Intellectual Property (IP) is defined as the creations of the mind such as literary, artistic works, inventions, names and images, among others. This month at SaveMari we will discuss IP and how to go about protecting that which you invent or create.
Intellectual Property is protected by law i.e. patents, copyright and trademarks. These laws enable people to earn financial benefit and get recognition for what they create or invent. The IP system aims to cater for an environment in which creativity and innovation can grow.
IP is vital to an individual or business process and, knowing how to protect an idea or brand name can save a lot of time and money.
We will look at three types of Intellectual Property and these tend to be the most common.
Copyright (or author’s right) is a legal term used to describe the rights that creators have over their literary and artistic works. Work that is covered by copyright generally ranges from books to sculptures and paintings, just to name a few.
Comprehensive lists of works covered by copyright are usually found in legislation. Nevertheless, works commonly protected by copyright throughout the world include:
- Literary works such as novels, poems and plays
- Advertisements and maps
- Computer programs and databases
- Films, musical compositions, and choreography
A trademark is defined as a sign capable of distinguishing the goods or services of one enterprise from other enterprises. Trademarks are one of the items protected by intellectual property rights.
In principle, a trademark registration will allow or give exclusive rights to the registered trademark. This means that the trademark can be used wholly by its owner, or licensed to another party for use in return for payment. Registration reinforces the position of the rights holder and provides grounds for legal cases if there is a breach or if it is misused.
At regional or national level, trademark protection is or can be obtained through registration by filing for an application for registration with the national/regional trademark. At International level you will generally file a trademark application with the trademark office of each country in which you are seeking protection.
The definition of a patent is an exclusive right granted for an invention. It is a product or a process that provides a new way of doing something, or offers a new technical solution to a problem. To get a patent, information, usually technical about the invention must be disclosed to the public in a patent application.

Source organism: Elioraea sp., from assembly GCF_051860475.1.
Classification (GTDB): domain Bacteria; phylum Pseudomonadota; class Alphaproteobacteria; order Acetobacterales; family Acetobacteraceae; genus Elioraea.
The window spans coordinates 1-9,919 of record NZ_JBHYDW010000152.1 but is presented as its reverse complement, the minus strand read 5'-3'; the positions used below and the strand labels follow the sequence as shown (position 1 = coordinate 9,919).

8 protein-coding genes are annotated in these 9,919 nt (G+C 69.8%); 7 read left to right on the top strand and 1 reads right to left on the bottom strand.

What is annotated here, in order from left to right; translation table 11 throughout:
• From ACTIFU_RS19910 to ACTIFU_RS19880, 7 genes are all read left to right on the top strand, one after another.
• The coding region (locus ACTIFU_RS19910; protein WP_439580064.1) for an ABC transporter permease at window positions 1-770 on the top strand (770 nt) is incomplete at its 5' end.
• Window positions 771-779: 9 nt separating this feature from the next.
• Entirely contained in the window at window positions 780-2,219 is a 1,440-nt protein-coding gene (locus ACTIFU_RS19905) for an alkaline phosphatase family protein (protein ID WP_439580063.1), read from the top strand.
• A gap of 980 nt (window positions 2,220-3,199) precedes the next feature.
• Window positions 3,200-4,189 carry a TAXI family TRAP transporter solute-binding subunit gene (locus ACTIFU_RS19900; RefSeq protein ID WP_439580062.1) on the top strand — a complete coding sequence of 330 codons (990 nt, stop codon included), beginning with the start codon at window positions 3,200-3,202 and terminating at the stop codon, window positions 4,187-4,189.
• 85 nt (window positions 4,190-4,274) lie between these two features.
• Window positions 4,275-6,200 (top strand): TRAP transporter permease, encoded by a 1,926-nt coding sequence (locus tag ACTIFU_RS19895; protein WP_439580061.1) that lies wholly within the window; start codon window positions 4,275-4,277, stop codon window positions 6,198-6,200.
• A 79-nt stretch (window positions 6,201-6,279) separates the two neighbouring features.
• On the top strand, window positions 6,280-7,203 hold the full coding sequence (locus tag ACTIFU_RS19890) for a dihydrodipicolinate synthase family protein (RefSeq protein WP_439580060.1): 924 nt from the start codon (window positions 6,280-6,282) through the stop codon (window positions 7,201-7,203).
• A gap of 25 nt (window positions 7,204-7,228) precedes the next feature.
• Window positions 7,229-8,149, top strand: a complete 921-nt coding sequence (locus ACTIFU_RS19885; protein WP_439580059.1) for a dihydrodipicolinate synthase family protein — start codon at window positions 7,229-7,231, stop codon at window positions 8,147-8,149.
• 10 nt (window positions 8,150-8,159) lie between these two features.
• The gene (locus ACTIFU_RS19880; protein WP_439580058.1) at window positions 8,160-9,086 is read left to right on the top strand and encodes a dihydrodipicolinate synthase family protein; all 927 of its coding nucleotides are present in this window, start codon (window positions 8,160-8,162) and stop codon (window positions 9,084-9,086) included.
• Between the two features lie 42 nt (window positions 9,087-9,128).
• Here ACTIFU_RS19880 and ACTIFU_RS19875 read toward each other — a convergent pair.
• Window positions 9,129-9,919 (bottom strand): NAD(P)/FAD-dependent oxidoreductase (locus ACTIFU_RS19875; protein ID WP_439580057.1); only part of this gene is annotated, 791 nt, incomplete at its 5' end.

Patents are “territorial rights”. The rights are only applicable in the country or region in which a patent has been filed and granted, in accordance with the law of that country or region.
The patent owner has the exclusive right to prevent or stop others from commercially exploiting the original invention. Once an idea or an invention has a patent it means that the invention cannot be commercially made, used, distributed, imported or sold by others without the patent owner's consent.
The concepts that support the protection of ideas and inventions are not new. These laws have been around for several hundred years and are discussed under the broad heading of intellectual property (IP). For IP to work you need to understand what it is, why you want it and what you intend on doing with it.
Ensure that you seek professional advice when you are looking into obtaining Intellectual Property rights. Although it looks simple the answers lie in the detail. IP rights come in various pretexts, and each is a “defensive right” to pursue legal action in the event that a third party infringes those rights.
Additionally, think about why you are investing in protecting you IP because any money spent on protecting your asset is capital that cannot be spent on marketing or production.
Finally, make sure that you keep your idea a secret until you have filed to protect it. Just having a great idea won’t protect your idea and once you share it with someone before you have some form of copyright on it makes it available to anyone, so remember to file a patent application before telling anybody who is not bound by confidence.
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